Fellow Travelers

In which I talk to my favorite authors about their craft, big ideas, and lessons learned. Culture is a single extended conversation about the meaning of life, and we wander its forking paths in search of insight, however fleeting.

Follow the links below to read the full interviews and subscribe to my newsletter to find out when new interviews drop. May they aid you on your own journeys as much as they have me on mine.

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"Narratives are compressed expressions of identity, cross-sectional slices. They can tell you things you need to know, but like any section or map, they do not tell you everything."
-Nick Harkaway on Gnomon

"I had to find the heart of the story, which was really my transformation from someone who was loved but couldn’t feel it, into someone who could feel it. And once that became the central catharsis, everything else—eventually, with tremendous rewriting and editing—fell into place."
-Eva Hagberg Fisher on How To Be Loved

"History is full of dead, failed heroes. We tend to forget that when we climb up on our metaphorical horses."
-Robert Jackson Bennett on Foundryside

"Despite all the mythology around American exceptionalism, the recipe for avoiding ruin in this country is no different than in any other country. It contains only two ingredients: ensure that your systems of power reflect the diversity of your population as a whole, and acknowledge the entirety of your history, no matter how painful."
-Omar El Akkad on American War

"Friendship is the smallest measurable unit of political resistance."
-Annalee Newtiz on Autonomous

"You have to concoct a meaning out of it all, and one good meaning is to be passing things along the generations, with the idea that you’ve done your part in your life, in terms of the longer species life."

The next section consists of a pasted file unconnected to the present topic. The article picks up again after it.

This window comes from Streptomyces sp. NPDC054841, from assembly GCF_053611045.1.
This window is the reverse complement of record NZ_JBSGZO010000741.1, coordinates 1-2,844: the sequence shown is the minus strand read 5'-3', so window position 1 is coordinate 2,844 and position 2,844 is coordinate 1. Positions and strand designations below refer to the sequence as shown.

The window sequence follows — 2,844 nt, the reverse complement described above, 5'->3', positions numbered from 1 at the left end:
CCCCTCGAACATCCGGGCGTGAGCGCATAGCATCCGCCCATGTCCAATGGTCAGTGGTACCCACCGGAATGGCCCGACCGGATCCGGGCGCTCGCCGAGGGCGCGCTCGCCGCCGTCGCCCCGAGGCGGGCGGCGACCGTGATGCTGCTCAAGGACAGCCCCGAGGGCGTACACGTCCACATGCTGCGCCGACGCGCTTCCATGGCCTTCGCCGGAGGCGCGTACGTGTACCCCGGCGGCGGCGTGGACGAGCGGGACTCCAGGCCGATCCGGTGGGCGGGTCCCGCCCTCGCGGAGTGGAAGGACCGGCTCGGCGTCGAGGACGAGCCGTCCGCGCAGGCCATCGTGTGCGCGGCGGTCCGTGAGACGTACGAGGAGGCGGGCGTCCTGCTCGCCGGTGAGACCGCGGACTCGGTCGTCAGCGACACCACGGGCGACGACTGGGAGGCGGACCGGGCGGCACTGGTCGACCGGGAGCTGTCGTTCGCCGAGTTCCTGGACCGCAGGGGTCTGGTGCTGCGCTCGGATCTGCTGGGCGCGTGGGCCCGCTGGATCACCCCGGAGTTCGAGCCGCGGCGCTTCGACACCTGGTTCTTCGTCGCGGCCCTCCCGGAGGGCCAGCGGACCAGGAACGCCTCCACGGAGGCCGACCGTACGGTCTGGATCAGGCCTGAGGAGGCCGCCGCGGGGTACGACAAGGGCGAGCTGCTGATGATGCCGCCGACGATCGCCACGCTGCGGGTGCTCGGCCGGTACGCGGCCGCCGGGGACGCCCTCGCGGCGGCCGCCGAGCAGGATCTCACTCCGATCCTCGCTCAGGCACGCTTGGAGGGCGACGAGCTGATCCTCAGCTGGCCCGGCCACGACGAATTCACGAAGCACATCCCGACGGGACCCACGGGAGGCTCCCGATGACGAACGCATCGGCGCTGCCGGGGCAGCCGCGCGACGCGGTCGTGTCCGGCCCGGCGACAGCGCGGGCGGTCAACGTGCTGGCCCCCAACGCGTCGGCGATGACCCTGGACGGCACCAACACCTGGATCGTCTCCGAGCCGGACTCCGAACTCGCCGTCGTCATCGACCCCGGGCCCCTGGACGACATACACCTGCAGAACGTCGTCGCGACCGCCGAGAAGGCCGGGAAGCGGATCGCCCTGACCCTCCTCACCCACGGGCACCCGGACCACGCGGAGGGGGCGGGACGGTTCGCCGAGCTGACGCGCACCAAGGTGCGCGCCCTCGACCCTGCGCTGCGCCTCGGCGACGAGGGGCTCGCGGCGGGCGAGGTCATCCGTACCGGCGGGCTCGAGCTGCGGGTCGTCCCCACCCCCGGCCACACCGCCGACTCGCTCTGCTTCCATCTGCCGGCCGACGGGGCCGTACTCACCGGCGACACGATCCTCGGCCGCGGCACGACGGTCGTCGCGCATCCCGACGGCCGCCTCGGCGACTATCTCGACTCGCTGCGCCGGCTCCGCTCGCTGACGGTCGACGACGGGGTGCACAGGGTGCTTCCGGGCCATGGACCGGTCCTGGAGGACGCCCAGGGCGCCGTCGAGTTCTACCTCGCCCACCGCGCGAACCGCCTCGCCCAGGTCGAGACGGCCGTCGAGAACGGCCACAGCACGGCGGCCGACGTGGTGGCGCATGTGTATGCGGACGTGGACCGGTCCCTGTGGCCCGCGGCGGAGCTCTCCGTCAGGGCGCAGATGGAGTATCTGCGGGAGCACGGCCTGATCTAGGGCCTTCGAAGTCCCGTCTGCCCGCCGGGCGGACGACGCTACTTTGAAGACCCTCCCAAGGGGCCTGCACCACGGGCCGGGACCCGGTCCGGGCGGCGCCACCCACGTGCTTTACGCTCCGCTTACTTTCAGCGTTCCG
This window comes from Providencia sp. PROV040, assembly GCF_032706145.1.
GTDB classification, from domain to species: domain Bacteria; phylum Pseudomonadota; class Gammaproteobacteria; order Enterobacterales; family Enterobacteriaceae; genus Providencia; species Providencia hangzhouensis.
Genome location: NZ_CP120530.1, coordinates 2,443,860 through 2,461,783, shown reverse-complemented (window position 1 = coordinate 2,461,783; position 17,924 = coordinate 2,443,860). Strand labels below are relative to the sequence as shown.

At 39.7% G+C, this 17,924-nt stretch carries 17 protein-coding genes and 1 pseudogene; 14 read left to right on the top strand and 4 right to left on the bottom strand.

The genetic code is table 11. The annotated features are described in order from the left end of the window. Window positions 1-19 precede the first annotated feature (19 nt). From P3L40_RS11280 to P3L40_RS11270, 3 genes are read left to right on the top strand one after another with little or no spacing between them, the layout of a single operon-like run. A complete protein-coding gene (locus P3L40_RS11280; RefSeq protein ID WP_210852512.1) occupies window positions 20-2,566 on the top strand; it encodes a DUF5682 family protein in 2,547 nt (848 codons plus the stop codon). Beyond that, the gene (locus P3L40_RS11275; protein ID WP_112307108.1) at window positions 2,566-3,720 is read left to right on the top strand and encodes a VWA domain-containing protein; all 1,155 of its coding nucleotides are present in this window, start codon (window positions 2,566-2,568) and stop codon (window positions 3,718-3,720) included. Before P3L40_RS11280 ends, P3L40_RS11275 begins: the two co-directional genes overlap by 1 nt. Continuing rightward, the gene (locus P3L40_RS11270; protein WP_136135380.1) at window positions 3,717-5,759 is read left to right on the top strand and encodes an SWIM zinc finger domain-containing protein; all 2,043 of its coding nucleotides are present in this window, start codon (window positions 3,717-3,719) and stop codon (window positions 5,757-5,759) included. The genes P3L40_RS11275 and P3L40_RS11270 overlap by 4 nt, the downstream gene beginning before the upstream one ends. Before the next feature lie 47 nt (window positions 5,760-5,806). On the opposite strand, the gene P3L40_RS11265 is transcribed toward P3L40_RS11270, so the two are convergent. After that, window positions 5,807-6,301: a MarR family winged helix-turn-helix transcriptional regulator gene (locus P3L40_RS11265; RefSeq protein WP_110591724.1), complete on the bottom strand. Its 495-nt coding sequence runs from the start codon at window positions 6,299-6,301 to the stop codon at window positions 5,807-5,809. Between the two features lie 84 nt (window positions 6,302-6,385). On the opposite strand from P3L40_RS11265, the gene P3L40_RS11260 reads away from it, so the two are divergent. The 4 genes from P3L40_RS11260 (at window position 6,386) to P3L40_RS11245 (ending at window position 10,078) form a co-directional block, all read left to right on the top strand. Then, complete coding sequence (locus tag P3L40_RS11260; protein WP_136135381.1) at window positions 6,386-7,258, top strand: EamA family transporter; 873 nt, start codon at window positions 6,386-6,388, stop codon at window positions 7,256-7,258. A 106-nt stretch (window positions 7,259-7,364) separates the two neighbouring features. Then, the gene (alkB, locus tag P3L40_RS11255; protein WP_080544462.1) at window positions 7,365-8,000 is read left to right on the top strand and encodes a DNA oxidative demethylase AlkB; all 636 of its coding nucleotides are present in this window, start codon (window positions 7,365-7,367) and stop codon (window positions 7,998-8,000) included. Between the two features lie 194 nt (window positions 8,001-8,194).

-Kim Stanley Robinson on Red Moon

"The people you know are representative of the world: generally good, sometimes careless or selfish, and, on the whole, wanting to make things better for everyone."
-Cory Doctorow on Walkaway

"It’s easy to assume that technological 'progress' unfolds in a mostly linear and inevitable way, but that’s far from true."
-Malka Older on State Tectonics

"What unifies the work is that the story transports me to a place of deeper awareness."
-Alexander Weinstein on Children of the New World

"I doubt George Orwell’s Nineteen Eighty-Four would have been nearly as widely read or have had nearly the cultural or lexical impact if he’d written it as an essay rather than as a novel."
-Barry Eisler on Livia Lone

"The big successes in synthetic biology will be created not by multi-billion dollar labs but by newcomers experimenting without preconceptions—in much the same way that early Internet entrepreneurs disrupted existing gatekeepers."
-Daniel Suarez on Change Agent

"It’s interesting working on it in chunks, because you’re plotting individual stories and then fitting them into the overall narrative — but I wasn’t going for plot much with this, I was taking a very different tack to my more commercial novels, and just exploring people, relationships."